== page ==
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img_6953There are thousands of wonderful gardens in Sydney, but there’s a very special secret one – that’s actually open to everyone. And what a delight it is.

Actually, it’s not that secret – it’s been much talked about and written about and photographed for many years, but when you first catch a glimpse of it tumbling down a steep embankment below an aged and sprawling Moreton Bay fig, it feels like you’ve chanced across a marvellous discovery, just like that one you may have read about as a child.

The garden sits nestled at the foot of Lavender Bay, peering across Sydney Harbour and one of the world’s most beautiful views. Built on public land, it’s the brain child of Wendy Whitely, widow of one of Australia’s most iconic artists, and sits at the base of her Rapunzel-like home overlooking the blue of the water.

Its formation begins with grief: when Brett Whitely died in 1992, Wendy hurled herself into a restorative project and attacked the wild overgrown mess (and state railway-owned) below her home that sat unused except as a dumping ground for rubbish. Without any knowledge of gardening, she began to weed, and rip out, and plan, and gradually transform this derelict space into an oasis. In fact, she did this for over 20 years.

It was an enormous project. No one told her to stop, so she just kept going, even more fervently when her only daughter died some years later and there was more grief to contend with.

It’s the result of many, many hundreds of hours of love and labour, Wendy’s own and those of the gardeners she funds, and now as well a band of willing volunteers who lend their enthusiasm and man (or woman) power.

And it’s a wonderful result.

Wander through the terraced pathways that meander down the hill and you’ll discover little trails and eruptions of colour and moments of whimsy, the connection to art and creativity never far away. A teapot here, a fairy there, an old bike that was discarded years ago – and everywhere paths wandering up and down, revealing little treasures, and generous pockets of shaded space where anyone is welcome to come and sit.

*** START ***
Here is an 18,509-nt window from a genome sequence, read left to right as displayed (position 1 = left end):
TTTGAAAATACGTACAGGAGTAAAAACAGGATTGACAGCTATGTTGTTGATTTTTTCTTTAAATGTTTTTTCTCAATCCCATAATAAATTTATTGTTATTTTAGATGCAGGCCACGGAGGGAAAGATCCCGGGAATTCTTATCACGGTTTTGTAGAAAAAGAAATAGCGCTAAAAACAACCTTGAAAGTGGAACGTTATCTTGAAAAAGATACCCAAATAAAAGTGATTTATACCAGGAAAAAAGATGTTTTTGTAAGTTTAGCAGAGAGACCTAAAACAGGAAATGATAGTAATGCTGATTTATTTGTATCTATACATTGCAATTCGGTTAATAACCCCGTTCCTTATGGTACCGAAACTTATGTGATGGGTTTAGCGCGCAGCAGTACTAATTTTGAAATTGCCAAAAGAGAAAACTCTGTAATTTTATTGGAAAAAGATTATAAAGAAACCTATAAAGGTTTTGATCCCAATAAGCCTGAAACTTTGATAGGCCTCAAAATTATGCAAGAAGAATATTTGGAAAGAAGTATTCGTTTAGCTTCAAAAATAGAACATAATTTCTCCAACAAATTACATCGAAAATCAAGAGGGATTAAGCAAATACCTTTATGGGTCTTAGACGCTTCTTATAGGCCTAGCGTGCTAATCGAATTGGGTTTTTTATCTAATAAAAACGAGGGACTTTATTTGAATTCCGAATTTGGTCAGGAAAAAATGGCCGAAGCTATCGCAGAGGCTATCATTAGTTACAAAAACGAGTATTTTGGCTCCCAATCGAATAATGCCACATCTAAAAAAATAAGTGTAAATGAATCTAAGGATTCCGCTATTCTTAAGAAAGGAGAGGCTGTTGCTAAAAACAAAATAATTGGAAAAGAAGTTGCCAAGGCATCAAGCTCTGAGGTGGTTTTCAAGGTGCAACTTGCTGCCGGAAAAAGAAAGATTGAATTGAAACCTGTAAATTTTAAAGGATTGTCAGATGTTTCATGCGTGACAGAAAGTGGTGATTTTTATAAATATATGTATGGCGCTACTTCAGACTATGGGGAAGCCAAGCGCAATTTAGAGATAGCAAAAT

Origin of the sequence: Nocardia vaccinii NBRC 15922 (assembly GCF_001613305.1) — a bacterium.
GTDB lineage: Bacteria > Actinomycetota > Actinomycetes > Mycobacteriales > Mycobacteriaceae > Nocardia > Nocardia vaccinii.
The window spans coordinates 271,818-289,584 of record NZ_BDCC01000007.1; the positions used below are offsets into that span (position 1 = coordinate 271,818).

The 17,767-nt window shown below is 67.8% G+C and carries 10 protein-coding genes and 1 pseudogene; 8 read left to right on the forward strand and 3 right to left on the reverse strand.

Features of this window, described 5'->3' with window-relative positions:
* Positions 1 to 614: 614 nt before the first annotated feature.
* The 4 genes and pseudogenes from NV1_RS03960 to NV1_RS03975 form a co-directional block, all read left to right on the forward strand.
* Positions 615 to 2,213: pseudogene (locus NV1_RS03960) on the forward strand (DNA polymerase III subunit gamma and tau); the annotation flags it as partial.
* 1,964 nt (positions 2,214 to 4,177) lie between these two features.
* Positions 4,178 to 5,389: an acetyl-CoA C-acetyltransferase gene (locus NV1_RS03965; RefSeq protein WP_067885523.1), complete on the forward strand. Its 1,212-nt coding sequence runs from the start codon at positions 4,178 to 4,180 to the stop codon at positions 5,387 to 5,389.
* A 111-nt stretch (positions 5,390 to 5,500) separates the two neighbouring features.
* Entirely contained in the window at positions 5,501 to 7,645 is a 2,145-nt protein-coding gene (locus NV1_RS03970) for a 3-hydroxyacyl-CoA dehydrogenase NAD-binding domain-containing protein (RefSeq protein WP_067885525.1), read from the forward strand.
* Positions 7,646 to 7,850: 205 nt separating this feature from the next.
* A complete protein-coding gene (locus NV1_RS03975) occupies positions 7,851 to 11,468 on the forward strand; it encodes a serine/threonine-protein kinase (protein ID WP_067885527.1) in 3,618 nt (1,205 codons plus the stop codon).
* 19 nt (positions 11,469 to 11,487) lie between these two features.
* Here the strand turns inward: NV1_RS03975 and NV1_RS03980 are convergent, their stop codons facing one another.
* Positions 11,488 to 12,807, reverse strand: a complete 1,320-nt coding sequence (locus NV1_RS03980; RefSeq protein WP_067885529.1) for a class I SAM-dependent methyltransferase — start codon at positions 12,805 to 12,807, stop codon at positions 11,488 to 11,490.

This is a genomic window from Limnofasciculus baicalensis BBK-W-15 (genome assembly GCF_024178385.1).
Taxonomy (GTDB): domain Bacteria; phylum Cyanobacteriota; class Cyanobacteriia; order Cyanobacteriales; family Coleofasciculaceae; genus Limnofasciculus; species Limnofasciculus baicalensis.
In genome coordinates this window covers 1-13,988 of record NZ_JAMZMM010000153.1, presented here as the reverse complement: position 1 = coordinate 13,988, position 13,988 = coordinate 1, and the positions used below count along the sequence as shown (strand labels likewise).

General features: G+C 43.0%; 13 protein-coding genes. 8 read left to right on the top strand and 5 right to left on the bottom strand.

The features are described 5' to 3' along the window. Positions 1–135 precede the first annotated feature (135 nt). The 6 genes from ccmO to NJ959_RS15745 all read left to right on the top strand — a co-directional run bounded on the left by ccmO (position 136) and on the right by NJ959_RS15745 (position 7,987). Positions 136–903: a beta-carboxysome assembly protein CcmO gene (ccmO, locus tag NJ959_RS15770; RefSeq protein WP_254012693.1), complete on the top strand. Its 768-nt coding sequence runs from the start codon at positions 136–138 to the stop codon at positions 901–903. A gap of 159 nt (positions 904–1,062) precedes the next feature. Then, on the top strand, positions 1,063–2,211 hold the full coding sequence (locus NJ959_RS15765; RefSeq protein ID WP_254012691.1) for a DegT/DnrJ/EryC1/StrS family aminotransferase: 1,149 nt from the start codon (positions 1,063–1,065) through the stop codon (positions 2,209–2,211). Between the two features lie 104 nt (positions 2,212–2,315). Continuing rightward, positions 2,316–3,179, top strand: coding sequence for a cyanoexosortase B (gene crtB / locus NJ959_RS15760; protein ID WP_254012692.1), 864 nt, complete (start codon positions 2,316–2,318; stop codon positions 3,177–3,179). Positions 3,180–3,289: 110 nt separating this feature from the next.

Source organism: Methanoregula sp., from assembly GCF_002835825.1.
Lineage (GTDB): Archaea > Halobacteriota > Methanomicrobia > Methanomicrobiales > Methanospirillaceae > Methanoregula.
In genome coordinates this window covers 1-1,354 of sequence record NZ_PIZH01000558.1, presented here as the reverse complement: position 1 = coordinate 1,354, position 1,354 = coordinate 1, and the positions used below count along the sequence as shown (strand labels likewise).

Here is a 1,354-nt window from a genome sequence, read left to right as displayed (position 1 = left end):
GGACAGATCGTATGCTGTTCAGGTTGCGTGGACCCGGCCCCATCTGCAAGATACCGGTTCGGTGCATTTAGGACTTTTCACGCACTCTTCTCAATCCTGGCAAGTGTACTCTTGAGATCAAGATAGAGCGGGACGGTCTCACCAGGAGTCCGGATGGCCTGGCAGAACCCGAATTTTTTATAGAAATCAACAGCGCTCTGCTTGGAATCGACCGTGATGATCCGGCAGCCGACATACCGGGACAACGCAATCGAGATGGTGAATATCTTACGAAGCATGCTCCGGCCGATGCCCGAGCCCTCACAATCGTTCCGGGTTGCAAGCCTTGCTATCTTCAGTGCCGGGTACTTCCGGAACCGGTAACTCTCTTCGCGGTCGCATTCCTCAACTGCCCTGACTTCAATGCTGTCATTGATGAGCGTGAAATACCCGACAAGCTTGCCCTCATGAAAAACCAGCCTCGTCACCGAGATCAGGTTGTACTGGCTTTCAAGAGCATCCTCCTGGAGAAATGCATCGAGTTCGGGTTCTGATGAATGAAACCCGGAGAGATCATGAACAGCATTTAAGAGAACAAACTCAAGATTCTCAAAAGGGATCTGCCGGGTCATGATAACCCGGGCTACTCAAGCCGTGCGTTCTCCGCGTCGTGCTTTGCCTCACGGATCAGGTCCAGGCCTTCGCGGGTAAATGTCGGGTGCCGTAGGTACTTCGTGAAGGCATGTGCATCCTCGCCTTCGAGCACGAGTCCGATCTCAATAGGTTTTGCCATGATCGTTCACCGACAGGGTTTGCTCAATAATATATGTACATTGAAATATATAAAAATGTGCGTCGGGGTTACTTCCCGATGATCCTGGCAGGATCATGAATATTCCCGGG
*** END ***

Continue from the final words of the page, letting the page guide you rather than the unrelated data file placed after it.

And then there’s that view.


Oh, and look – there’s Wendy herself, hard at work pulling out weeds, conferring with a gardener, then stopping to have a good old natter with the neighbours.


And here’s that view again, this time in the form of a portrait by Brett Whitely of his beloved harbour, now hanging at the Art Gallery of NSW, painted from the exactly the same place, his ‘optical ecstasy’ as he once described it.


I just love that in one of this country’s most coveted locations where only a favoured few could dream to reside, a little corner of tranquillity has been claimed back from neglect to be shared with everyone. That there’s a green space of surprises that’s open to everyone to meander through, to discover, and to relish.

How very Australian.

You can learn more about the garden on its website (https://www.wendyssecretgarden.org.au) or you can buy (or beg or borrow) the book ‘Wendy Whitely and the secret garden’ by Janet Hawley. They have signed copies of those at the local bookstore just up the road from the garden in Lavender Bay.